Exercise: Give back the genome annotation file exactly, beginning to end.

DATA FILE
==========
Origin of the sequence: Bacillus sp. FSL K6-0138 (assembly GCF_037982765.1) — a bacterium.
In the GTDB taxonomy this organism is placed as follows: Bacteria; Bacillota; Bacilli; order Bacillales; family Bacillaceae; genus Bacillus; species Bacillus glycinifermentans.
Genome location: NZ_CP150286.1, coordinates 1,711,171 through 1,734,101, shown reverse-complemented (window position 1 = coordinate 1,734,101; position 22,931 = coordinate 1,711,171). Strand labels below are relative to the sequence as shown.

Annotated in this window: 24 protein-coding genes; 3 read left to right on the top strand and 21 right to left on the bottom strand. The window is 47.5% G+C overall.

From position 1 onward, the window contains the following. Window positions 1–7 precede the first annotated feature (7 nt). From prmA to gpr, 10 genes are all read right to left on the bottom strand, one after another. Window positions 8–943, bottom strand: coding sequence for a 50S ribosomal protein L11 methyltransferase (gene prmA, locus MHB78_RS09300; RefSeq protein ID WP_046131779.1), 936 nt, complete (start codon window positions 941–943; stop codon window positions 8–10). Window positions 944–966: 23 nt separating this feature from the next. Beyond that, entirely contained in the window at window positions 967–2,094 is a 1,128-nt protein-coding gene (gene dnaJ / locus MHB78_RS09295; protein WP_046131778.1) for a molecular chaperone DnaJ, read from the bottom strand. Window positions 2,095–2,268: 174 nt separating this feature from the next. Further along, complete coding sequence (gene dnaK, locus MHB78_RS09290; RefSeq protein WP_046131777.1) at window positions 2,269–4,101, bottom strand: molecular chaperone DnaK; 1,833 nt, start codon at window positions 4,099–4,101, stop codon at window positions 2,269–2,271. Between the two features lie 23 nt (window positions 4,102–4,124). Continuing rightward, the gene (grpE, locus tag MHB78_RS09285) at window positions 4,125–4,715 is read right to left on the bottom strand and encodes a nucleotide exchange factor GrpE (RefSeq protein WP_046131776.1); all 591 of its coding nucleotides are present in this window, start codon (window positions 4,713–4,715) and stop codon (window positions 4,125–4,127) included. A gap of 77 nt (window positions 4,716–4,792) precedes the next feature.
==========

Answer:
Origin of the sequence: Bacillus sp. FSL K6-0138 (assembly GCF_037982765.1) — a bacterium.
In the GTDB taxonomy this organism is placed as follows: Bacteria; Bacillota; Bacilli; order Bacillales; family Bacillaceae; genus Bacillus; species Bacillus glycinifermentans.
Genome location: NZ_CP150286.1, coordinates 1,711,171 through 1,734,101, shown reverse-complemented (window position 1 = coordinate 1,734,101; position 22,931 = coordinate 1,711,171). Strand labels below are relative to the sequence as shown.

Annotated in this window: 24 protein-coding genes; 3 read left to right on the top strand and 21 right to left on the bottom strand. The window is 47.5% G+C overall.

From position 1 onward, the window contains the following. Window positions 1–7 precede the first annotated feature (7 nt). From prmA to gpr, 10 genes are all read right to left on the bottom strand, one after another. Window positions 8–943, bottom strand: coding sequence for a 50S ribosomal protein L11 methyltransferase (gene prmA, locus MHB78_RS09300; RefSeq protein ID WP_046131779.1), 936 nt, complete (start codon window positions 941–943; stop codon window positions 8–10). Window positions 944–966: 23 nt separating this feature from the next. Beyond that, entirely contained in the window at window positions 967–2,094 is a 1,128-nt protein-coding gene (gene dnaJ / locus MHB78_RS09295; protein WP_046131778.1) for a molecular chaperone DnaJ, read from the bottom strand. Window positions 2,095–2,268: 174 nt separating this feature from the next. Further along, complete coding sequence (gene dnaK, locus MHB78_RS09290; RefSeq protein WP_046131777.1) at window positions 2,269–4,101, bottom strand: molecular chaperone DnaK; 1,833 nt, start codon at window positions 4,099–4,101, stop codon at window positions 2,269–2,271. Between the two features lie 23 nt (window positions 4,102–4,124). Continuing rightward, the gene (grpE, locus tag MHB78_RS09285) at window positions 4,125–4,715 is read right to left on the bottom strand and encodes a nucleotide exchange factor GrpE (RefSeq protein WP_046131776.1); all 591 of its coding nucleotides are present in this window, start codon (window positions 4,713–4,715) and stop codon (window positions 4,125–4,127) included. A gap of 77 nt (window positions 4,716–4,792) precedes the next feature.